5 We have talked about how an amide bond can be represented as a combination of two different resonance forms with the electrons localized on different atoms. You can see from the resonance structure on the right that electron donation from the nitrogen lone pair to the carbonyl carbon atom leads to a structure in which the nitrogen has a partial positive charge and the oxygen has a partial negative charge. This charge separation means that the amide bond has a dipole, which we represent by an arrow pointing in the direction of the partial negative charge. 22

6 The C alpha- nitrogen and C alpha -carbonyl bonds are single bonds and can rotate freely, at least in a short polypeptide. However, even short polypeptides have definite conformational preferences. That is, some combinations of angles around these bonds are preferred over others. The conformations that are high in energy are those that place side chains in close proximity. Thus, polypeptide chains have two kinds of rigidity. One kind is determined by the amide bond s strong preference for planarity, which results from favorable orbital overlap and which leads to high barriers to rotation. The other kind is determined by the desire to avoid steric clashes between atoms in the main chain and the side chains. You can have a steric clash -- a non-bonded interaction -- when electrons involved in a bond between two atoms get too close to electrons involved in an adjacent bond. You will see in the next lecture that some of the common shapes that peptides adopt can be predicted by considering non-bonded interactions (i.e., steric clashes) between side chains of the various amino acids and with the polypeptide backbone. The amino acid side chains, which we are about to discuss in detail, play a big role in the conformations that polypeptide chains can adopt. This is evident because if the amide bonds were all that mattered, all polypeptides would have the same conformations. 23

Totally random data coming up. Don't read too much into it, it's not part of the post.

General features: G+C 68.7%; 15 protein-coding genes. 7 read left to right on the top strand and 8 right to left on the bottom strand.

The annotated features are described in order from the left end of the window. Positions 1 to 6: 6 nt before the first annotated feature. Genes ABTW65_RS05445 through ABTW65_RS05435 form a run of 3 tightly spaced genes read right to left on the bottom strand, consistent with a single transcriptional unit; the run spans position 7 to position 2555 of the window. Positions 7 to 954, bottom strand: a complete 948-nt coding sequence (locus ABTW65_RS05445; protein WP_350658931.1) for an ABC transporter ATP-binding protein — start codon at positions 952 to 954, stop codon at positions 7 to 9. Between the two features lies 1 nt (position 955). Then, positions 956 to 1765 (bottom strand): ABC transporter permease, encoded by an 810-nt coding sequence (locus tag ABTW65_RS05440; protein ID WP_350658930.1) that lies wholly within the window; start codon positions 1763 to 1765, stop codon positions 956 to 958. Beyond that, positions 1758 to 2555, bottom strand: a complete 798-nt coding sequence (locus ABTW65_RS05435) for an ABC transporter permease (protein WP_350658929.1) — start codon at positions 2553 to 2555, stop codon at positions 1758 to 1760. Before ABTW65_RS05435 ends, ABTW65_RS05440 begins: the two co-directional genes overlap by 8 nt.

7 The individual amino acid building blocks all have different personalities. To understand the different personalities, we need to first classify the amino acids according to different descriptors, and then consider why there are multiple different amino acids in each category. The amino acids can be classified by size, charge, polarity, polarizablity or by the unusual conformational features that they impart on the polypeptide backbone (as we will see with glycine and proline). There are twenty natural amino acids and you should know the structures and designations (both three letter and one letter code) for each one. The natural amino acids all exist as the L-enantiomer in higher organisms but in bacterial systems D-versions of the amino acids are also observed. The nonpolar amino acids are those with aliphatic hydrocarbon side chains (one, methionine, also contains a sulfur). These amino acids are hydrophobic and have no dipoles, and are likely to be found in the interior of proteins (although alanine has such a small side chain that it is found both on the inside and on the outside). Even though we group these amino acids into a single category, you should be aware that they are all somewhat different. Methionine, for example, is much more flexible than isoleucine or valine, both of which have a methyl group on the side chain close to the peptide backbone (on the beta carbon - second carbon from carboxyl carbon). This methyl group leads to a greater restriction of conformations available to the peptide backbone because many more conformations would create unfavorable steric clashes. (The notes continue on the next page). 24

8 The polar amino acids are those that have polar groups, meaning they have groups with dipoles in their side chains. Remember that dipoles are the result of charge separation, which results from differences in electronegativity of bonded atoms. All the polar side chains can function as both hydrogen bond acceptors and donors because they all have available lone pairs and heteroatoms with attached hydrogens. There are other amino acids with polar side chains such as the acidic and basic amino acids, but we put these into separate categories because they contain full charges at physiological ph. (And you need enough categories so that you can remember all the side chains!) The charged side chains include the acidic amino acids, aspartic acid and glutamic acid, which are negatively charged at physiological ph, as well as the basic amino acid side chains, lysine, arginine, and histidine, which are positively charged at physiological ph. (You should be aware that cysteine has a pka of 9.0 and so it is easily deprotonated near physiological ph. It is the only polar amino acid that is readily ionized. You should also be aware that histidine has a pk a of 6.5 and it is the only charged amino acid that also contains a significant percentage of the neutral form at physiological ph. We will talk about both of these amino acids in more detail later.) (The notes continue on the next page). 25